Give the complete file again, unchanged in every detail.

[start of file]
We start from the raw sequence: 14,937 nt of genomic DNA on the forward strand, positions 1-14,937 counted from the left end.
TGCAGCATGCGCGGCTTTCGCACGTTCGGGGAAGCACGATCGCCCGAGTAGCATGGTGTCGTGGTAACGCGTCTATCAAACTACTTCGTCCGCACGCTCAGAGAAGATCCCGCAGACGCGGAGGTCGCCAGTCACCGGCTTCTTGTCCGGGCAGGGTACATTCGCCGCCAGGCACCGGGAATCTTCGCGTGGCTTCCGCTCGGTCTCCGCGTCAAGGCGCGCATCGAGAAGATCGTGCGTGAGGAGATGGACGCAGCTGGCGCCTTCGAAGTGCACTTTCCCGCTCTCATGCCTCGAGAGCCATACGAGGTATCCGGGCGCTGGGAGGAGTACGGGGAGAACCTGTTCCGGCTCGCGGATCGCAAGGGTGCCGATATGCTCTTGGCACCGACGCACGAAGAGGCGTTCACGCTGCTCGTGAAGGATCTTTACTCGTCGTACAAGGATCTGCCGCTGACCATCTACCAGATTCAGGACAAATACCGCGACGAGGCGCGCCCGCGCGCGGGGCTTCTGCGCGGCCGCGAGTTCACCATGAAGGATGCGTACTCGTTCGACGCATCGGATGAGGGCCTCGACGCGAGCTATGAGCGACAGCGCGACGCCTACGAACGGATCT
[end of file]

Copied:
We start from the raw sequence: 14,937 nt of genomic DNA on the forward strand, positions 1-14,937 counted from the left end.
TGCAGCATGCGCGGCTTTCGCACGTTCGGGGAAGCACGATCGCCCGAGTAGCATGGTGTCGTGGTAACGCGTCTATCAAACTACTTCGTCCGCACGCTCAGAGAAGATCCCGCAGACGCGGAGGTCGCCAGTCACCGGCTTCTTGTCCGGGCAGGGTACATTCGCCGCCAGGCACCGGGAATCTTCGCGTGGCTTCCGCTCGGTCTCCGCGTCAAGGCGCGCATCGAGAAGATCGTGCGTGAGGAGATGGACGCAGCTGGCGCCTTCGAAGTGCACTTTCCCGCTCTCATGCCTCGAGAGCCATACGAGGTATCCGGGCGCTGGGAGGAGTACGGGGAGAACCTGTTCCGGCTCGCGGATCGCAAGGGTGCCGATATGCTCTTGGCACCGACGCACGAAGAGGCGTTCACGCTGCTCGTGAAGGATCTTTACTCGTCGTACAAGGATCTGCCGCTGACCATCTACCAGATTCAGGACAAATACCGCGACGAGGCGCGCCCGCGCGCGGGGCTTCTGCGCGGCCGCGAGTTCACCATGAAGGATGCGTACTCGTTCGACGCATCGGATGAGGGCCTCGACGCGAGCTATGAGCGACAGCGCGACGCCTACGAACGGATCT